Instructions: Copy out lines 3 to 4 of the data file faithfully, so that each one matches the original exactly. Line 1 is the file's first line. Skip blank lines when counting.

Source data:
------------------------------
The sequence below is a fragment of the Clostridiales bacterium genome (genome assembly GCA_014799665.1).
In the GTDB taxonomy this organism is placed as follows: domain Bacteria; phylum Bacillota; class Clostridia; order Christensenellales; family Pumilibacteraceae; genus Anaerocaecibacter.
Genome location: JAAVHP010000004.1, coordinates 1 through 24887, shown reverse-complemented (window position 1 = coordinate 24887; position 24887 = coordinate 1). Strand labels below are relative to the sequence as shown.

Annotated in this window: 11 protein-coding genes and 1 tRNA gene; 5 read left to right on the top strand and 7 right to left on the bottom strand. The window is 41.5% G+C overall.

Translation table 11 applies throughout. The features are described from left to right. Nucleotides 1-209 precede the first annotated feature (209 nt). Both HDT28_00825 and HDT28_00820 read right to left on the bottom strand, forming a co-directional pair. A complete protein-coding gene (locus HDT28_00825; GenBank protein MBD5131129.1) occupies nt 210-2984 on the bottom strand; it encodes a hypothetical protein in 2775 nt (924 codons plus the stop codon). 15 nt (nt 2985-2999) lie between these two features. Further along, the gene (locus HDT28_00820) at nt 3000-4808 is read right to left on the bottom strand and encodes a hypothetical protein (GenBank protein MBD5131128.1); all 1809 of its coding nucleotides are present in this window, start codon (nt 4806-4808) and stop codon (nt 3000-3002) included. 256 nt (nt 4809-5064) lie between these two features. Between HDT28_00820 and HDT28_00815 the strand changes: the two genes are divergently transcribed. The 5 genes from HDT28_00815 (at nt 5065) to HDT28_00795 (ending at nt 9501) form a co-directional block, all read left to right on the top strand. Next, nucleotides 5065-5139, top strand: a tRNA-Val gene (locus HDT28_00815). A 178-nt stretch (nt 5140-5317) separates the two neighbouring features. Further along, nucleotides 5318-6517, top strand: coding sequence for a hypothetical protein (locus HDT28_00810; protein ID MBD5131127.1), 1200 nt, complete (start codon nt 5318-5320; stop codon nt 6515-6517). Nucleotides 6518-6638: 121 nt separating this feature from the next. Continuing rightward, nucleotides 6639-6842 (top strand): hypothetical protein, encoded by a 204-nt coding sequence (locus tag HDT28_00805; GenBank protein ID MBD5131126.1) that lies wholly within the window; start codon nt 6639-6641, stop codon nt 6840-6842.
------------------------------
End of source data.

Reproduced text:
Genome location: JAAVHP010000004.1, coordinates 1 through 24887, shown reverse-complemented (window position 1 = coordinate 24887; position 24887 = coordinate 1). Strand labels below are relative to the sequence as shown.

Annotated in this window: 11 protein-coding genes and 1 tRNA gene; 5 read left to right on the top strand and 7 right to left on the bottom strand. The window is 41.5% G+C overall.